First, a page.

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Sharing medical knowhow, boosting patient care

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    UCB is Inspired by Patients. Driven by Science. We believe in applying the latest scientific knowledge to improve patients' lives.

    That is why we support medical professionals in keeping up to date with the best in clinical practice.

    The annual UCB "CNS Dialogues" event has become a fixture in the calendars of many neurologists in Germany, as well as some in Austria and Switzerland.

    Held every January in Munich, it is an opportunity for doctors to hear from top speakers in their field and take part in workshops on hot topics. It is one of the highest profile neurology education meetings in Germany.

    Patients may not be aware of the work their specialists put in to stay on top of the latest in medical knowledge but we have seen first-hand how strong the demand is for top-notch medical education.

    This year's event, which took place on January 17 and 18, focused on epilepsy and movement disorders. Most of the 234 doctors who attended were office-based neurologists. While hospital-based doctors have access to various forms of education, we see a special need for providing continuous medical education opportunities for specialists who run their own practices.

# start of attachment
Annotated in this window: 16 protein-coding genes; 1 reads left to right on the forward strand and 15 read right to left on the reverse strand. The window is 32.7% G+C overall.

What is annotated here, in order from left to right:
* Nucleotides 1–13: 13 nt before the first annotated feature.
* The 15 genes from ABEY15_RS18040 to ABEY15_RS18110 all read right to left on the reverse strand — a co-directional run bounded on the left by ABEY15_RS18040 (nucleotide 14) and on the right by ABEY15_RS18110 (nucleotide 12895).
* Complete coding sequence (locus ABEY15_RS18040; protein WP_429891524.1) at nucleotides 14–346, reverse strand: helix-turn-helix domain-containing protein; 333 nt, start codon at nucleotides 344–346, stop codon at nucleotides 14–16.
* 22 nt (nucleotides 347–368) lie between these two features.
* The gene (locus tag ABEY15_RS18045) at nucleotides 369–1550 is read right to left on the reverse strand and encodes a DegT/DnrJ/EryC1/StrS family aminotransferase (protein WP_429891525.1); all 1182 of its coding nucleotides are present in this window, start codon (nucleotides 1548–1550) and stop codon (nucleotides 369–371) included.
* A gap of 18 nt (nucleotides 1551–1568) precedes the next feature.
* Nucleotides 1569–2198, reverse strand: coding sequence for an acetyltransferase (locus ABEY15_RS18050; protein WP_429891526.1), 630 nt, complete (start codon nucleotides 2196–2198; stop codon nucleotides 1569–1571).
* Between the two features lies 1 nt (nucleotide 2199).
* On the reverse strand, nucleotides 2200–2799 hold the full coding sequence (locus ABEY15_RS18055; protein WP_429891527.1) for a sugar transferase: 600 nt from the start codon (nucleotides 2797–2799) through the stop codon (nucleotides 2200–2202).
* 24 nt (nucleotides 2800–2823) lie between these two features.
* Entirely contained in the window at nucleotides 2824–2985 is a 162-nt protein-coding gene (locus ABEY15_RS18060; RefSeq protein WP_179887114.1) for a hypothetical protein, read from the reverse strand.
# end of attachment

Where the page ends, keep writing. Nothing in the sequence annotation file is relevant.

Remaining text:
Doctors appreciate this greatly as can be seen from the high response rate we received to the invitations we sent out. As is the case in many countries, specialists must complete a certain number of hours of accredited medical education every year. As "CNS Dialogues" is accredited by the authorities, neurologists can partially fulfill their training obligations by attending.

    Neurologists tell us that they attend every year because they pick up valuable tips and recommendations from experts which can be applied to their daily practice. According to the German Section of the International  League against Epilepsy around 30% of epilepsy patients do not respond to the drug treatment proposed by their doctor but by trying other options, even patients who initially had difficulty finding the right treatment can become seizure free. This is the result we all want to achieve.

    We also know that the 234 doctors we welcomed to Munich this year share their expertise locally with other health professionals, multiplying the impact of our two-day session. Ultimately this helps to increase the standards of care that patients receive.

    Given the success of this, the sixth annual "CNS Dialogues" event, we look forward to planning another event next January. This is what neurologists ask of us and patients can find it reassuring that their doctors are keen to stay on top of the latest in medical science.

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